NOTE: From July 31 to August 15, I traveled with seven other folks to Kenya as part of a project sponsored by Eastern University Urban Studies Program and BuildaBridge International in cooperation with the Center for Transforming Mission based in Nairobi, Kenya. While on this trip I kept a journal of observations and reflections. Over the next several days I will be posting those reflections of this trip.
After 27 hours of travel from Philly to New York (by car),from JFK Airport to Dubai, then to Nairobi, we landed about 8 in evening. However it was another two hours, before we were picked up by Moses and Mark from Inspiration Centre Mathare. The city was dark, and so all we could see were shadows on either side. As we neared our destination, the road surface seemed to become rougher and bumpier. Then we turned off the pavement and onto a dirt road which took us into Huruma, our home for the next 10 days. The narrow, rutted, bumpy dirt road was lined on either side by little shack-like kiosks, but hardly anyone was out, as it was nearly 11 o’clock in the evening. After a couple of turns, we turned left onto a narrow path and abruptly stopped because in front of us were large rocks pulled from earth where the path had been. We were at a our new home, but where were we?
The van and truck stopped, we pulled out our bags, and Godfrey who would be our guide, attendant and friend, led the way with his flash light. I activated the flashlight on my phone and followed along with the others. The path was dirt and dust, with large stones embedded i nthe dirt, small rivulets of water, trash everywhere, and a powerful stench. Because of almost year round allergies I often can’t smell what others smell; the fact that I COULD smell it, let me know that the stench was powerful and strong. After hiking about 100 yards through the relatively quiet path between buildings, we came to a step with a metal door. Godfrey led us through, and indicated we were home: The Flatted Fifth, a guest house and apartment building in the heart of Huruma owned and operated by Inspiration Centre, a church and community ministry led by Moses and Jaime Okonji. In addition to rooms for guests like our group, there were rooms for families and a section set apart for six young women seeking to rebuild their lives after escaping forced prostitution when they were only children.
We were led to our rooms, then given some Chai, a favorite beverage of many Kenyans. My room was small with two single beds covered with mosquito nets, and a small bathroom/shower. We entered through a metal door with a small hole about waist-high that clanged and squeaked loudly when it opened and closed. For the next 10 days Nathan Corbitt and I would share this “cell” (as he called it).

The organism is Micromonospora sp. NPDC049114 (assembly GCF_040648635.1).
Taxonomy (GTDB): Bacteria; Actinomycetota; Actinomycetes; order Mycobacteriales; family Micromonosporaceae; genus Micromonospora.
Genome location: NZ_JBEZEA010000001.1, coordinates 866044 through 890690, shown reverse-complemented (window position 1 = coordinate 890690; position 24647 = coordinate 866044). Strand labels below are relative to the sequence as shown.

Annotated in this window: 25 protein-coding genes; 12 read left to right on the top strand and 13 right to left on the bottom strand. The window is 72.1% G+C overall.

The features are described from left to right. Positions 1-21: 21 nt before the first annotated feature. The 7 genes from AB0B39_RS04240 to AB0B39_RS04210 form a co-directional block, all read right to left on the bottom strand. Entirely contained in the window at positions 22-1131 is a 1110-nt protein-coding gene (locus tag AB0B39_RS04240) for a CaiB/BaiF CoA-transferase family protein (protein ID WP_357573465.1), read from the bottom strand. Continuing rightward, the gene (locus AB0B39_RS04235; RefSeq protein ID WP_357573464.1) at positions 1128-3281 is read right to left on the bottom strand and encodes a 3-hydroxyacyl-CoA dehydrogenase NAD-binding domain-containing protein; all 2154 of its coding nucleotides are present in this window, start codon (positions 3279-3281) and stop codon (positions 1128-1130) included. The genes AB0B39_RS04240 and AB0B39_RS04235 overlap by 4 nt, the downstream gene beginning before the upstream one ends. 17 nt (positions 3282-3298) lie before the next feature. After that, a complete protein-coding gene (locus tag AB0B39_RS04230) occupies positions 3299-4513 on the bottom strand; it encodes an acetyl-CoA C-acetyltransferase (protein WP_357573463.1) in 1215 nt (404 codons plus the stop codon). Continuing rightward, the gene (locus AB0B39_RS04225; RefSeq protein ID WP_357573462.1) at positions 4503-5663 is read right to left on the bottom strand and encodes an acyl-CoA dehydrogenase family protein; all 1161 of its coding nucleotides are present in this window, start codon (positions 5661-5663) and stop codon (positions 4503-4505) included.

I was so exhausted I just plopped my bag and knapsack down, and went to bed, sleeping soundly for the next 8 hours or so. When I awoke the sun was just coming up and I saw the neighborhood in the early light for the first time. The narrow hall way outside my room was lined with bars I looked through to see out. Godfrey invited me up to the roof, which actually was an additional floor of the building in the process of being constructed. As I look around I saw the roofs of Huruma. I could hear people talking in their homes and people moving about on the dirt paths below that passed for walking lanes amidst trash and streams of water, the same paths we had walked over the night before in the dark. Huruma had awakened and as the days went by, this pattern would be repeated each morning.
We had come as a diverse group of folks to offer training to teachers, artists, and community workers on arts-integrated, trauma informed teaching methods. Our group included Nathan Corbitt and Vivian Nix-Early, the founders of BuildaBridge International who sponsored this trip; two Urban Studies students Sanovia and Stacey; Judy, a dance/movement instructor from Whitworth University in Spokane, Washington; Gene Ann, a music therapist and professor at Elizabethtown (PA) College; Kelly, a middle school art teacher from New York City; and me. Along with our Kenyan guides and hosts Godfrey, Mark, Millie, Ann, Moses and Jaime, we would build community called the Flatted Fifth, our home.
After the first day, Nathan asked me how I felt, and I said “overwhelmed.” While I had lived and worked in low-income communities, Huruma, Kibera, and Mathare, where we would live and work, revealed a level of deep poverty I had never seen. While I had read about these communities, heard from those who had been there, and seen numerous pictures, one has to come and live there to fully appreciate and understand the nature of life in these communities. To me these communities were both horrific and amazing. Horrific because of the living conditions, but amazing because in the midst of it people are raising families, working, carrying on commerce, and making a living out of little. Certainly Huruma is not all of Kenya, for there are many Kenyas. But this is the Kenya I came to know, and to me, their example was to teach me in ways I could not and still cannot fully fathom.